You’d think – what with the fact that Thanksgiving is a pretty food-centric holiday – that I’d have some photos of our T-day spread. But do I? No, no I do not. But trust me on this – it was a good one.
Since going vegetarian ~4 years ago, Thanksgiving and I have had a bit of a rocky relationship. There was the year when Mom didn’t realize that I wouldn’t want to eat gravy made from turkey juice, and then the general lack of interesting side dishes (my family keeps our veggies simple, for the most part) made Thanksgiving a bit boring. So it was no wonder that I was a bit apprehensive about my first Thanksgiving as a vegan. But then I decided to take matters into my own hands to make sure I wouldn’t be dissatisfied when we all sat around the table, forks in hand, ready to dig into our plates heaped high with yummy food.
First, I decided to add a new veggie to our traditional side dishes. I was inspired by this post on shredded and roasted Brussels sprouts, so I decided to give it a try. Then I wanted to make a vegan pumpkin pie, so I checked out VegWeb and decided that with so many five-star ratings and good reviews, this one looked promising. Finally, I wanted to make a vegan version of the cranberry-orange bread that is an appetizer-table staple at our Thanksgivings. VegWeb provided me with the recipe for Sweet and Spicy Cranberry-Orange Bread, which I happily made on Thanksgiving Eve along with the pie.
This year, my family was lucky in that my aunt from Colorado is staying with us for a couple of weeks. Since she is also vegan, I knew I’d have an ally in the kitchen. My mom is also mostly vegan these days, so between the three of us we made darn sure that there was enough cruelty-free mashed taters, gravy, and stuffing to keep our plates full even during second helping time.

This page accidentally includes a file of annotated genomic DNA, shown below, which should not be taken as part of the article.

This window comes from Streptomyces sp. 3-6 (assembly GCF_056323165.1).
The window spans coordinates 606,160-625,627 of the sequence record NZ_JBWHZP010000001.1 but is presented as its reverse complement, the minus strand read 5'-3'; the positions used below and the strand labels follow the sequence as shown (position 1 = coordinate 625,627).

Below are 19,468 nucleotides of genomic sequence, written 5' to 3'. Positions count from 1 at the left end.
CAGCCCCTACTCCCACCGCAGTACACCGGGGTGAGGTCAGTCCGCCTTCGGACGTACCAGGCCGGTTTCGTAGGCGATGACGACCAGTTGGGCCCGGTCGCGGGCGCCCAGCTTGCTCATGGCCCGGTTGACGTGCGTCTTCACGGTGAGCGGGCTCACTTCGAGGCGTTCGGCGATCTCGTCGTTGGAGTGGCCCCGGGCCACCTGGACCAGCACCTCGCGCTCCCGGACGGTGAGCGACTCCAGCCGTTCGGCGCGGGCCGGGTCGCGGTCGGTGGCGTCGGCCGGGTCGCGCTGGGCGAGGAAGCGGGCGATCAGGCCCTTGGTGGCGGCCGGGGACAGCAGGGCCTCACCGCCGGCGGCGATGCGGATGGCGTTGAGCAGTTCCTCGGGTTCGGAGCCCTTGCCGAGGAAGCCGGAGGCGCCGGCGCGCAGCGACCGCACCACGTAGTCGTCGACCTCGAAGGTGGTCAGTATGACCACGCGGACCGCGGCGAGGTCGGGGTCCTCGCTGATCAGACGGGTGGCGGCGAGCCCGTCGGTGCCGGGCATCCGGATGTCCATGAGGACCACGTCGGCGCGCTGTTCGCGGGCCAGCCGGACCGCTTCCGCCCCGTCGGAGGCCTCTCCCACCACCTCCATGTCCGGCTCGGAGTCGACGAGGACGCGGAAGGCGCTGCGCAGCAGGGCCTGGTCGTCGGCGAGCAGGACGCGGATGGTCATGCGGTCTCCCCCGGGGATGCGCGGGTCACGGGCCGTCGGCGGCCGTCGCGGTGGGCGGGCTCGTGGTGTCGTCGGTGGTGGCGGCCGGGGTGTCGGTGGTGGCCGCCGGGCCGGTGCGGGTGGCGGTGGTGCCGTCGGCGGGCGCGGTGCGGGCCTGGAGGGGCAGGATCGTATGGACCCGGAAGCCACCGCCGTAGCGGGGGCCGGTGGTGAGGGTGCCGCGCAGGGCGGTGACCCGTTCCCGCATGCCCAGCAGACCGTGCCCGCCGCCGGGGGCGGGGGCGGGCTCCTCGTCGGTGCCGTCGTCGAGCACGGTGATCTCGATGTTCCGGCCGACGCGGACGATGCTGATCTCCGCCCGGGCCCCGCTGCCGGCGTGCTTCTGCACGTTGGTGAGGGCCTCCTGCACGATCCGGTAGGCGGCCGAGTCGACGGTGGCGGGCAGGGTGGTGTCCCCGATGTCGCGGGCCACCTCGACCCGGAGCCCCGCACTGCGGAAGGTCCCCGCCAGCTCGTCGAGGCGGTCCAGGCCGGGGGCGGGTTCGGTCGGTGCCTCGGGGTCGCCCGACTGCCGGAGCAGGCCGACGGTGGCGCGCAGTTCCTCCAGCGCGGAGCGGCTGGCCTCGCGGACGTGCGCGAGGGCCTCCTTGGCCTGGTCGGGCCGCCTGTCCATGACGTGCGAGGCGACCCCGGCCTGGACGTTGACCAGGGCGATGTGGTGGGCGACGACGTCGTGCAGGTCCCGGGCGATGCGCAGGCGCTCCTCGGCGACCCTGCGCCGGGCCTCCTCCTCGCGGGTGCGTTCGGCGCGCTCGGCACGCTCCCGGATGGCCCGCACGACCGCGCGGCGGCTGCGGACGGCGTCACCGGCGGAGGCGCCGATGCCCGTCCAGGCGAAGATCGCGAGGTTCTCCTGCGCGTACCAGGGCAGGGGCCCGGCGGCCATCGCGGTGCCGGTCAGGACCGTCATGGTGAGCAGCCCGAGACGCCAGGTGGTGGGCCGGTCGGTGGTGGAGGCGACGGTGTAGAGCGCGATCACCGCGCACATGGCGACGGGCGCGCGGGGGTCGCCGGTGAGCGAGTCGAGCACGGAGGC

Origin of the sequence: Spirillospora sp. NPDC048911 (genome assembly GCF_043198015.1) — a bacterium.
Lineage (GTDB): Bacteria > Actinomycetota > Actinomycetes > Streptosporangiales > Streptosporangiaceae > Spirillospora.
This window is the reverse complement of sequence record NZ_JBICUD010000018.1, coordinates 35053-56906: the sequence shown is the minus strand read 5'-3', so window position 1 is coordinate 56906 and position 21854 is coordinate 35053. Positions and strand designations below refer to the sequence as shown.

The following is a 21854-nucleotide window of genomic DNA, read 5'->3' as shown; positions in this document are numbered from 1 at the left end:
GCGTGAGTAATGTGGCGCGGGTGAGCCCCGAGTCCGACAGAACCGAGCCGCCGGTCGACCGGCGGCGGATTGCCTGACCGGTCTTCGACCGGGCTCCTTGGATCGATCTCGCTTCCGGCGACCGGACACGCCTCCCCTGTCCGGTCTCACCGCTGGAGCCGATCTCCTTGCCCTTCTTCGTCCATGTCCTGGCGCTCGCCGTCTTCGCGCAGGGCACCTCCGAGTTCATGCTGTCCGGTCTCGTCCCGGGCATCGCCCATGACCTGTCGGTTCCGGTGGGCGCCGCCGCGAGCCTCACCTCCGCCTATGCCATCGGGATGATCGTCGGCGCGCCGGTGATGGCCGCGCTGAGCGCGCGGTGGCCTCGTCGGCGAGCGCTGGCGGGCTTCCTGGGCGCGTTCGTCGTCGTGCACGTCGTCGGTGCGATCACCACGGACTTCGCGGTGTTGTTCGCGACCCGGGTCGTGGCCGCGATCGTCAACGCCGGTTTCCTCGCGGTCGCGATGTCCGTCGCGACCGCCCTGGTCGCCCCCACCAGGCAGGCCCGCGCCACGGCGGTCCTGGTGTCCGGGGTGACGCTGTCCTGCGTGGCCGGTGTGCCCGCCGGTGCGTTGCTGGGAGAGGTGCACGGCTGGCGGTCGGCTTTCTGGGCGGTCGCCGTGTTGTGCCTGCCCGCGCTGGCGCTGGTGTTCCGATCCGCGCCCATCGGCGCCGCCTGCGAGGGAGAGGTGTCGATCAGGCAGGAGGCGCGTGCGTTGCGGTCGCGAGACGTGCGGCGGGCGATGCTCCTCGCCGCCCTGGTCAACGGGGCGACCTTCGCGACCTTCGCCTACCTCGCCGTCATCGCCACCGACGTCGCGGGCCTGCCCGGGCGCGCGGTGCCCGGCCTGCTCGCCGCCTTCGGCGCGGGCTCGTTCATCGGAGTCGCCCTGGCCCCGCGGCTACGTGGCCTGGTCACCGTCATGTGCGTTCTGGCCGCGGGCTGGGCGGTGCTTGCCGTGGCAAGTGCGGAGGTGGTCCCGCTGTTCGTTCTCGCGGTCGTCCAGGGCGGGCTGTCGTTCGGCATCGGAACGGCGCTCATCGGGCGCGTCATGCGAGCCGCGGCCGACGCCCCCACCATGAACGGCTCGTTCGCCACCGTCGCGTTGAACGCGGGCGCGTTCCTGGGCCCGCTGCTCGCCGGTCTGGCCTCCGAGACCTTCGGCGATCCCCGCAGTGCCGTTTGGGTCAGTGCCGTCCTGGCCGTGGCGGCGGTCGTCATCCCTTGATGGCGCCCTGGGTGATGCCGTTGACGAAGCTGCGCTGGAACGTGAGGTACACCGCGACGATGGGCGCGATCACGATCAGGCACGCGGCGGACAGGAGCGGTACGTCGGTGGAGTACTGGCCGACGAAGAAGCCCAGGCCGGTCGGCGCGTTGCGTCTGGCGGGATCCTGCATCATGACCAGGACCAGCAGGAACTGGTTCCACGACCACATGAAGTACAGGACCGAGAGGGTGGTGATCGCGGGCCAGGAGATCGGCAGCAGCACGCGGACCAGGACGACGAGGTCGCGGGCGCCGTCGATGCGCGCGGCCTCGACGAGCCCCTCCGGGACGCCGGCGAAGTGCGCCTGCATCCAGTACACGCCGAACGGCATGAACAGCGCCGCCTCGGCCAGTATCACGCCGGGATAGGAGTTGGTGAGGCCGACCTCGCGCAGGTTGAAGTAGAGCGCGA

So, the results? I have to say, this was the most delicious and satisfying Thanksgiving experience I think I’ve ever had. My plate was so full of colorful, beautiful vegetables and the other aforementioned Thanksgiving accoutrements that I couldn’t help but smile at it. Besides my Brussels sprouts, we had broccoli, corn, homemade cranberry sauce, and an absolutely delicious roasted yam and apple dish that my aunt made. I ate two big plates at dinnertime, but when dessert time rolled around, I still had room to test out my pumpkin pie.
Happily, the pie was really yummy. I’d been a little concerned about it because it sort of separated from the sides while baking, but it tasted just fine. The tofu wasn’t noticeable at all, other than a tiny textural weirdness I noticed after each bite. I wish I’d gotten an omni’s reaction, but between the non-vegan apple pie, lemon meringue pie, and cheesecake, the omnis in the family had their mouths too full to try some humble pumpkin pie. And the cranberry-orange loaf was phenomenal! My vegan aunt especially loved it; she doesn’t do a lot of baking and was surprised at how easily it could’ve fooled an omni.
I was also gratified when my cousin’s wife asked for my Brussels sprouts recipe. I didn’t season the sprouts with anything more exciting than olive oil, salt, pepper, and a bit of garlic, but I think shredding them made them easier to eat and allowed for lots of more of those crunchy bits to form. Yum!
Of course, there were some less than-pleasant-moments when my omni cousin felt it necessary to comment on the alleged quality of vegan food and the superiority of stuffing cooked inside a dead bird’s body cavity, but I made a conscious effort not to let it get to me. I wanted to enjoy my food, my family, and the day itself. I’m happy to say I did just that.
So, Thanksgiving? Greeeat successss!
Sorry for the boring, picture-less post! I’m making cupcakes for my sister’s big 18th birthday party, so I’ll be back with those soon.